Last week witnessed a rare combination of three events: the end of the financial year, expiry of the derivative contracts and a badly truncated trading week.
Six of the last four weeks went in favour of traders who had put options in their trading portfolios.
Last week, too, any trade with a bullish bias met with a bad ending. In line with the trend, most indices, no matter based on market capitalisation or sectoral differentiation, closed in the red.
Last week can be divided into two parts. In the first part of the week, the Nifty notched up gains of 2 per cent.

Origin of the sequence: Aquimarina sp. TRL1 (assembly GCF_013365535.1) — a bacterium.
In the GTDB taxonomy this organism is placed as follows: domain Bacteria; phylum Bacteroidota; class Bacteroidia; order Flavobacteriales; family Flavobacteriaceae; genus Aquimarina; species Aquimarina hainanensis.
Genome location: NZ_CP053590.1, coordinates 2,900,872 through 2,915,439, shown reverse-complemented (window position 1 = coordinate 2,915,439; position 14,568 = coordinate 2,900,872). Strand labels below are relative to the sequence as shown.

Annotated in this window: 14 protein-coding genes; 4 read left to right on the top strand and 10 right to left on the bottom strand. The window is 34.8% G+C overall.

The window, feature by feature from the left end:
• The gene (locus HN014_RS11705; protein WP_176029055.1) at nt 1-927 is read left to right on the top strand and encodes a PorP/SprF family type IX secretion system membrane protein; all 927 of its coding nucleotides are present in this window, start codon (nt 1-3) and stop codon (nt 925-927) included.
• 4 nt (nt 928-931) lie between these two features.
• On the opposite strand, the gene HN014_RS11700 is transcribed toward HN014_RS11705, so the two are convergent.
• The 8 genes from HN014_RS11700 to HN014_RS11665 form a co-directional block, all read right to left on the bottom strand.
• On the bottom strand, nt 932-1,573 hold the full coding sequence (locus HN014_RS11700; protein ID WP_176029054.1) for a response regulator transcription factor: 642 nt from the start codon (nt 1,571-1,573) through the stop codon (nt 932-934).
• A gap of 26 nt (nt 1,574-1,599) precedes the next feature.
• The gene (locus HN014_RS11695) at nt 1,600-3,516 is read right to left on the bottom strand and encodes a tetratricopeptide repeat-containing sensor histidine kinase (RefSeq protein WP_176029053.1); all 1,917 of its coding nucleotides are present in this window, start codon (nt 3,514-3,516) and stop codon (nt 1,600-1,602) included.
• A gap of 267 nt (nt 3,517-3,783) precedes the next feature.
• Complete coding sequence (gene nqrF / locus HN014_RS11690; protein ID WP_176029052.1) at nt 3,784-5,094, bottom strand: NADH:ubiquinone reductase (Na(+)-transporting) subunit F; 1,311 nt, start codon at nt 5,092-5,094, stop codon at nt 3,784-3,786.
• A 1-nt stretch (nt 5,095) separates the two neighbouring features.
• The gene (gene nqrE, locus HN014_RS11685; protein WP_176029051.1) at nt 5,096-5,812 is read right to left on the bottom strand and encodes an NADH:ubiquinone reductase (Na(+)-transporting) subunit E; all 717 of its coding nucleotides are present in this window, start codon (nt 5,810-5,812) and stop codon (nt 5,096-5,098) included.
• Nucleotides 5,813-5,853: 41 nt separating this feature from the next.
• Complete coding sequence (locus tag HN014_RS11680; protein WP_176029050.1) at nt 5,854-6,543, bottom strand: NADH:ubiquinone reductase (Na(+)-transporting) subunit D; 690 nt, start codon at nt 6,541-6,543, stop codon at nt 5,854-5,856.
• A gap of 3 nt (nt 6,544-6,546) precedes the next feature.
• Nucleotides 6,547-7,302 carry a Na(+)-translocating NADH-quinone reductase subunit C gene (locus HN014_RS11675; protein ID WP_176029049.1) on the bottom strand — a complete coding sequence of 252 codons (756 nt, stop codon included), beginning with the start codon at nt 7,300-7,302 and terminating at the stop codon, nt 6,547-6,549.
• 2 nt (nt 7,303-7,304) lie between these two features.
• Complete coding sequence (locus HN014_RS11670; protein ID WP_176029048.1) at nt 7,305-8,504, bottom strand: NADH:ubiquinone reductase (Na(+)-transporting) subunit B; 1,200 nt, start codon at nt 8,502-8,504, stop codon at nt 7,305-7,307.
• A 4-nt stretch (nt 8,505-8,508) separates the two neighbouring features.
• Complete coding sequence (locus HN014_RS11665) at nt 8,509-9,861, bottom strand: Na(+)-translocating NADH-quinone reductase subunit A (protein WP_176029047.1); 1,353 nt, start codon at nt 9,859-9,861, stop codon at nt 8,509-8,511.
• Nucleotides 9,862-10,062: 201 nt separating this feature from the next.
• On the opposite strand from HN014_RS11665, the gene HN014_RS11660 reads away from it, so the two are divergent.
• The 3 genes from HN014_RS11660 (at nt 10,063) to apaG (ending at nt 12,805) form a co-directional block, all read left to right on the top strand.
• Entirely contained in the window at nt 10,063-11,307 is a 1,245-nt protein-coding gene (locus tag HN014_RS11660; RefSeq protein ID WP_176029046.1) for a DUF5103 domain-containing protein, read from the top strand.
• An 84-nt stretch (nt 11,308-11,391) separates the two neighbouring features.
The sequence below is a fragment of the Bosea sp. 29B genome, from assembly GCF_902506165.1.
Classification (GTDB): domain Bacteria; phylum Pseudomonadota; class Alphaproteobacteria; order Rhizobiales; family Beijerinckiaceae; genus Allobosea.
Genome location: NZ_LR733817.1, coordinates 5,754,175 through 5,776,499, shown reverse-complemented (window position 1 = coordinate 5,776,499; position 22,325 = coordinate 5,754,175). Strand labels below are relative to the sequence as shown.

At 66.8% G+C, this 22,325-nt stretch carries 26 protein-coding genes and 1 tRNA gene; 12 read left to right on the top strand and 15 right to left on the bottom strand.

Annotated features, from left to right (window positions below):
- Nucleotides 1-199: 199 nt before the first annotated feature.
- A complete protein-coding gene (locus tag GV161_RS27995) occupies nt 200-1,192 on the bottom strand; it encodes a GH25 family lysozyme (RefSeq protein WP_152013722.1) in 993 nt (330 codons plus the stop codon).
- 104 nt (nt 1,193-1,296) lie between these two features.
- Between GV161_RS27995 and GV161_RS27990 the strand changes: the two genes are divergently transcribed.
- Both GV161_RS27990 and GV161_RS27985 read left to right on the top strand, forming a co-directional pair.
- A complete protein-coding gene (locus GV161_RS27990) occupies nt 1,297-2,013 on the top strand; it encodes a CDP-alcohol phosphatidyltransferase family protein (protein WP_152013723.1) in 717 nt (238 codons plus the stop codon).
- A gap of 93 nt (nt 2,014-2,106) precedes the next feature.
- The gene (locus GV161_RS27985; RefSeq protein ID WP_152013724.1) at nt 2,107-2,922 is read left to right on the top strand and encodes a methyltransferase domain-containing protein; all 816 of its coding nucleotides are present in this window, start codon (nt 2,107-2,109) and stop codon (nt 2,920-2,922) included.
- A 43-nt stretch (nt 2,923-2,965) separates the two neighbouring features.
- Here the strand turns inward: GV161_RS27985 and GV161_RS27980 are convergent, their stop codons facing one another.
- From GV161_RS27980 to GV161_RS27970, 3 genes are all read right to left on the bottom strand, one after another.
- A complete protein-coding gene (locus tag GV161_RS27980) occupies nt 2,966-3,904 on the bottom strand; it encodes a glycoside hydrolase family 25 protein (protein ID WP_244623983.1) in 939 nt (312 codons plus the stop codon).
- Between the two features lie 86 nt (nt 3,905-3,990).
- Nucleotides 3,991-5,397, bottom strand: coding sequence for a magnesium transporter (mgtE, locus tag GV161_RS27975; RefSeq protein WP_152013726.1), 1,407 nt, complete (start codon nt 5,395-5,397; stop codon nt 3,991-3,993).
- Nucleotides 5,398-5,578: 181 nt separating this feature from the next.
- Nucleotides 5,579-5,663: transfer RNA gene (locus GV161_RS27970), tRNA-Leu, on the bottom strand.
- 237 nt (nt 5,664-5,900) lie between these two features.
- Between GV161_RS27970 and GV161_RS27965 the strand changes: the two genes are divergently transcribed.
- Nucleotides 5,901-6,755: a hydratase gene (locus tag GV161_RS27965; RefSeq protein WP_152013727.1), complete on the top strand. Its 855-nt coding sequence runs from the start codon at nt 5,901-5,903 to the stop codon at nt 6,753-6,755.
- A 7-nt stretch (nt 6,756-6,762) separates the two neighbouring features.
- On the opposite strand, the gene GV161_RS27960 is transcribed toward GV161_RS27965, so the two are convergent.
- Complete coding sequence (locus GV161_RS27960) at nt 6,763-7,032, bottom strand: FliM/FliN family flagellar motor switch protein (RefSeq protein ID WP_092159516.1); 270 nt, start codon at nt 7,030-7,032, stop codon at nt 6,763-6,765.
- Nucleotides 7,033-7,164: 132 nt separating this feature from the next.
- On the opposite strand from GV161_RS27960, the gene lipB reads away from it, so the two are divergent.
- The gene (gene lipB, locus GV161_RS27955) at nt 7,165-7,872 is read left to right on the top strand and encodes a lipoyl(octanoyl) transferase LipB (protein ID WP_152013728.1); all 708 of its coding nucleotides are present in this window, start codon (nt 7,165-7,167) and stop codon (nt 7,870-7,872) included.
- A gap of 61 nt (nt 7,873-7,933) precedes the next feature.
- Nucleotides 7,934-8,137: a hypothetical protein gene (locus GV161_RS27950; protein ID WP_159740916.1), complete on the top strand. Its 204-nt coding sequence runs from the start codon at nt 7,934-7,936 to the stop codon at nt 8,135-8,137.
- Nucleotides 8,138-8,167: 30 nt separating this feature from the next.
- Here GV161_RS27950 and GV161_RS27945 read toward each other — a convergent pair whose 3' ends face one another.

The market literally had a roller-coaster ride last week. Thankfully, the highly volatile week wound up with a less than half per cent cut in the Nifty.
In the last ten years, probably only two years, 2009 and 2013, qualify as being the best years for equity investors. Paradoxically, nothing was going right for the market in those years.
Last week was the sixth one in a row where traders with put options made gains, as the Nifty slipped and broke the low it had formed earlier in February.
The Nifty lost 225 points last week, but the decline in individual stocks was far more than what the Nifty could reflect.
It was yet another week in which the Nifty could not fully capture the market’s mood and sentiments. On a weekly closing basis, the Nifty has lost just 33 points.
The March series started on a bullish note with the Nifty logging gains on day one, but it could not sustain the momentum, as the broader market was weak.